All year, every year club, school and Academy players head to nets. As the aim is to improve, how can we make nets achieve that aim?
For the thinking cricketer, there is a list of things that make you say, "I must try that". Somehow you never get round to it and end up doing the same thing you always did.
That's fine if it works for you, but there is a famous saying; "do what you always do to get what you always got". So ask yourself; can you improve things?
If you can, should you try one or two from the list below this year?
What's the worst that can happen?
1. Plan ahead
What's your plan at practice?
Just by answering that question you will get more from your practice. It's all about focus. It's well proven that when you are focused on a specific aim, you are far more likely to succeed.
You wouldn't set off on a journey to somewhere new without a map or GPS. The same applies.
Don't rely on the coach to make a plan for you. They might, but it's not going to be as good as one you make yourself.
Don't think "I just want to hit balls" is a plan. It rarely is.
Think about what strength you can turn into a super strength, what weakness you can bring up to scratch or what new thing you can learn. Then go do it.
2. Warm up
Warming up is like flossing or eating vegetables: We know it's important yet not enough of us do it.
How many net sessions have you been to where there has been no warm up? Plenty I bet.
How many net sessions have you been to where the coach or captain has lead a warm up? The rest I'm sure.
In over 20 years of coaching and playing, I can think of exactly three players who warmed up without prompting. It just doesn't happen. It's is even still seen as a bit weird.
It isn't weird. Warming up - when done right - is proven beyond doubt to stave off injury and improve performance. If you are a fast bowler warming up is beyond essential, it makes you bowl faster. If you are a fielder warming up will get your throw quicker and more accurate. If you are a batsman warming up will help you hit the first half volley for four.
If your team doesn't have a warm up culture, or has one that doesn't work for you, then do your own.
Get there a bit earlier and do what you need to do before anyone else arrives. It shows deep commitment, it improves performance and helps you stay on the park.
3. Keep score
If we go to every practice with a plan, the next step is to measure how you are going. You do this by keeping score at practice.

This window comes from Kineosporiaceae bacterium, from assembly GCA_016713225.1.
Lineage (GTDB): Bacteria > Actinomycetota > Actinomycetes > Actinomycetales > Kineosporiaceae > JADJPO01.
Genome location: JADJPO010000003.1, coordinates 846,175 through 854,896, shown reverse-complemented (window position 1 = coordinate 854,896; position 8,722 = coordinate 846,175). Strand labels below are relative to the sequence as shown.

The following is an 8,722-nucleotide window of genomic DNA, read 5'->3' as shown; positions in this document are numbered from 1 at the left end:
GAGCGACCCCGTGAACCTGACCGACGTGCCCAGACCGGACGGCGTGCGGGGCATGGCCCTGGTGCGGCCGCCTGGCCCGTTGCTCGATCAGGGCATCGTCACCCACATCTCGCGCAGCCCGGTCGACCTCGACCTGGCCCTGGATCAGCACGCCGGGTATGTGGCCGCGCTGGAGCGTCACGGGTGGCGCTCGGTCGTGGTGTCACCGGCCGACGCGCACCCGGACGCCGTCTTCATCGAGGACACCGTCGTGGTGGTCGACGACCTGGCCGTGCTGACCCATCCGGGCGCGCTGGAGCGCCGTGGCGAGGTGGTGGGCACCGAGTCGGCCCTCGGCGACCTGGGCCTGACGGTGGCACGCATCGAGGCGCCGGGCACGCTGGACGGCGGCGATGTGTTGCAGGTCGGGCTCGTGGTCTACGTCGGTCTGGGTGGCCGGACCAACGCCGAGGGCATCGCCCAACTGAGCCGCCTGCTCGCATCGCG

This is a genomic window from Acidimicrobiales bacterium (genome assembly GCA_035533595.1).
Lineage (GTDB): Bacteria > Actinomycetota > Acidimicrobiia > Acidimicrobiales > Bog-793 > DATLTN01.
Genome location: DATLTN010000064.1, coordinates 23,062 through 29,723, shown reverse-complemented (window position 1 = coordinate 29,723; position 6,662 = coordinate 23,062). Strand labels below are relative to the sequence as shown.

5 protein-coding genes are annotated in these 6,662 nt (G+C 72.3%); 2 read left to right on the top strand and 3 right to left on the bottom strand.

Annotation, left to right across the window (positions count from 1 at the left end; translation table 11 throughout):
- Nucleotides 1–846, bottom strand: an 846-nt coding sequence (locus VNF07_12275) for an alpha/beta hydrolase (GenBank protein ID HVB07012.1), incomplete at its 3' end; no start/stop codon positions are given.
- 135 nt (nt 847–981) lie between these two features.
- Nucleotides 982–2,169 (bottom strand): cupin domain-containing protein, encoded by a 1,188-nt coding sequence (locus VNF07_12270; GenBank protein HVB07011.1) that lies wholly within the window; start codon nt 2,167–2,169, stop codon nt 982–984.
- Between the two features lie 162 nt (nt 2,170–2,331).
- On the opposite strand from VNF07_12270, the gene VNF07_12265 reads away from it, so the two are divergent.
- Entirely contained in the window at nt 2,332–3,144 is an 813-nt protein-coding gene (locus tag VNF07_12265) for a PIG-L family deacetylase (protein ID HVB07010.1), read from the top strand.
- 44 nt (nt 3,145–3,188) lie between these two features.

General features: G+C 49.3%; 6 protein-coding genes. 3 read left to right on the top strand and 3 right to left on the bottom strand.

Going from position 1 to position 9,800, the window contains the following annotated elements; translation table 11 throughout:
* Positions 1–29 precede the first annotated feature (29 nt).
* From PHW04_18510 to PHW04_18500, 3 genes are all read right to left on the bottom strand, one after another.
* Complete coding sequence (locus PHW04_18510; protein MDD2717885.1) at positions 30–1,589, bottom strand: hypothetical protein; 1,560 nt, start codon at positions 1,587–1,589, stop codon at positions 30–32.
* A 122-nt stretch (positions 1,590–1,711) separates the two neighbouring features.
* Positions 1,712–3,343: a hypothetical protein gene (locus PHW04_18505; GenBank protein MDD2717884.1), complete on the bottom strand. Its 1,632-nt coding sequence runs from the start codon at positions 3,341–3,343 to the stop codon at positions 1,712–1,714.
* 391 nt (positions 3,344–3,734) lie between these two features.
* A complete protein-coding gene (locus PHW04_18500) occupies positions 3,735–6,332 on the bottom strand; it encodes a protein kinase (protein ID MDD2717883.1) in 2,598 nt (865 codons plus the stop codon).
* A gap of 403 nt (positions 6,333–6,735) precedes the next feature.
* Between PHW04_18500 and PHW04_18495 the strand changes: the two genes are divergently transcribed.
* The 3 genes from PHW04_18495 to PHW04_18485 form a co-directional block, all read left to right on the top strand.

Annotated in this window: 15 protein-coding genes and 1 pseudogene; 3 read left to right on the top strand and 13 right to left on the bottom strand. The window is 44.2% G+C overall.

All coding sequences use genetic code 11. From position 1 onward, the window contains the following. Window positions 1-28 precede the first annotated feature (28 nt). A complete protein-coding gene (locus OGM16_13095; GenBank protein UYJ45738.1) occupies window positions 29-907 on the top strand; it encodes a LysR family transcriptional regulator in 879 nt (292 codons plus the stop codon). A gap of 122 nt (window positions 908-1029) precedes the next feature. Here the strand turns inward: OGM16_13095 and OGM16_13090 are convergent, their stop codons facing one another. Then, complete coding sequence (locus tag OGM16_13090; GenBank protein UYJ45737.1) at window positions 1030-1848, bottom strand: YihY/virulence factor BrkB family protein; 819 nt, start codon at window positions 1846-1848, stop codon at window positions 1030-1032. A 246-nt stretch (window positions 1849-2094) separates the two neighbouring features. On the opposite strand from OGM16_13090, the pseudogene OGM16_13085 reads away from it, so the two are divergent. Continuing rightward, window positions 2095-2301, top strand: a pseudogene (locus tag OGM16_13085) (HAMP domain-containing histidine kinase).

The big benefit of measurement is you can see the big picture. We are terrible at remembering how we did, but recording how you did solves that issue, shows you areas to improve and builds confidence as you improve.
There are a million ways to keep score, with PitchVision a very simple way to track things as you go. Here are some of my favourites:
There are plenty more.
You don't have to measure every little thing every time, but keeping a running score with testing is a powerful way to see how you are going and make adjustments if you need to.
5. Use video
Another underused part of practice is video. Yet again, we all think it's a good idea, but the practice is thin on the ground. I don't recall the last time I saw a player at nets actively ask to be filmed.
But don't we all have a camera in our pocket thanks to our smart phones these days?
Perhaps it's the stigma of asking your mate to film you. To that I say, get over it. The benefits far outweigh the shame. And anyway, if everyone does it, it's no longer embarrassing. So pair up with someone who films you and in return you film them. Use the PitchVision app on Android or iPhone and go for it.
The other option is to use PV/VIDEO. You can set up a couple of cameras in the net that attach to a laptop to record every ball automatically. Imagine being able to call up all the balls you bowled or faced instantly and filter them by type of ball. That's next level stuff accessible to any club or school. It goes into any net like this:
My challenge to you is to try these things over the next few net sessions and find out what sticks. Nets are much better when you are that little bit more mindful. Find out for yourself.